A word of warning: even if you are being aggressively recruited by Harvard, don't assume that you'll get in. Coaches agressively recruit a lot of kids, and drop most of them. I'd recommend that you contact the coaches at all of the schools in the Ivy League, Patriot League and any other schools that are of interest to you. The coaches are trying to get as manyy kids interested as they can, so they can choose who they want. Your only way to combat this is to get as many schools interested in you as possible.
  • bclintonkbclintonk Posts: 6,484Registered User Senior Member
    According to GradeInflation.com, the average grade awarded in undergraduate courses at Harvard was 3.45 in 2005. Since the trend has been steadily upward for well over a century (in 1889 it was 2.46), it's probably even a bit higher than 3.45 today. That compares to 3.51 at Yale (2008), 3.55 at Stanford (2005), 3.61 at Brown (2007), 3.42 at Dartmouth (2007), 3.44 at Penn (2004), 3.42 at Columbia (2006), 3.36 at Cornell (2006), 3.28 at Princeton (2008), and 3.35 at Chicago (2006)--the latter 2 schools known for "grade deflation."

    At Michigan it was 3.27 in 2008 and at UC-Berkeley it was 3.27 in 2006. UVA was 3.21 (2006) and UNC-Chapel Hill 3.16 (2006).

    Courses can be rigorous at the Ivies, but they have their notorious "gut" courses as well, and grading tends to be more generous at elite private than at public institutions, with notable exceptions like Princeton and Chicago where the grade distribution looks more like the top publics. The grade-inflated privates justify it by saying all their students are brilliant. Be that as it may, it can't be that difficult for Harvard students to get As and Bs if the average grade is close to 3.5.
  • happy1happy1 Posts: 3,545Registered User Senior Member
    Ask the people recruiting you -- I believe that the Ivy schools have strong support systems for student-athletes. Ex: many schools give athletes the first crack at classes during registration, tutors etc. I would think you can bring it up with the people who are recruiting you. And I agree, academics is a component of admissions even for athletes so they must believe you can get through the program. Ask what the graduation rate is from the football team (Looks like the graduation rate for football players is 98%). My S's friend was in a similar position as you (good not brilliant student, football player) and graduated from Penn with no issues.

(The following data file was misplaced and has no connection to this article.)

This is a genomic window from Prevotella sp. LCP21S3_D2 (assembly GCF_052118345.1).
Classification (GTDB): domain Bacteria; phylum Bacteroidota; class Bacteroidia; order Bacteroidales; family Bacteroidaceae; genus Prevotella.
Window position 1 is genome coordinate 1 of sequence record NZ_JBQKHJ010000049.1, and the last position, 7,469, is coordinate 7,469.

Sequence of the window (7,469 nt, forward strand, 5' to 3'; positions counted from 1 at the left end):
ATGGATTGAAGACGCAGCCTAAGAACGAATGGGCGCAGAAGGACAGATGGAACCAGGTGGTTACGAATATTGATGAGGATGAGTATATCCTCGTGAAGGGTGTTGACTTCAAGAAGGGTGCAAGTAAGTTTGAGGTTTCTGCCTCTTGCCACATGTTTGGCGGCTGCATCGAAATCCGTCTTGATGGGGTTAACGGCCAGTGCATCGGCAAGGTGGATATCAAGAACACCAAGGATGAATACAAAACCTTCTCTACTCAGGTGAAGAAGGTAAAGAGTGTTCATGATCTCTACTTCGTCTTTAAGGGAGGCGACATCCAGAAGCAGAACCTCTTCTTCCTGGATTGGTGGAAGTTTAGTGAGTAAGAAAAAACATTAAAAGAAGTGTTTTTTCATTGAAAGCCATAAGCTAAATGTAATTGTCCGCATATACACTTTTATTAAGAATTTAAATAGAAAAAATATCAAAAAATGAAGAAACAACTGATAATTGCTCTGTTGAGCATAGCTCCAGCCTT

• sefagosefago Posts: 1,707Registered User Senior Member
    Courses can be rigorous at the Ivies, but they have their notorious "gut" courses as well, and grading tends to be more generous at elite private than at public institutions, with notable exceptions like Princeton and Chicago where the grade distribution looks more like the top publics.

    Grading is not exactly generous- all the students work hard because their classmates are working hard. This is not the case at top publics which take a significant number of average and unmotivated students
  • coureurcoureur Posts: 11,386Registered User Senior Member
    Based on the dozen or so Harvard kids I know, I'd say it's unlikely that you would flunk out. Harvard will offer a lot of support, especially to its athletes, to ensure that doesn't happen. But that said, you should be prepared to study very hard for your classes. Most of the academic stuff taught at Harvard isn't challenging in the sense of being incomprehensible, but it will almost certainly be challenging in the sense that it will be a lot of work.
  • jvtDadjvtDad Posts: 658Registered User Member
    Heard of Jeremy Lin? Go for it, kid. :)
  • MSMDADMSMDAD Posts: 828Registered User Member
    D1 graduated from Harvard two years ago and is now in graduate school at a non-ivy top ten school, where she has been a TA. Her take on your question is that the classes that she took at Harvard were not by any means easy and that the quality of the students who were there merited the grades that they received.
«1
Sign In or Register to comment.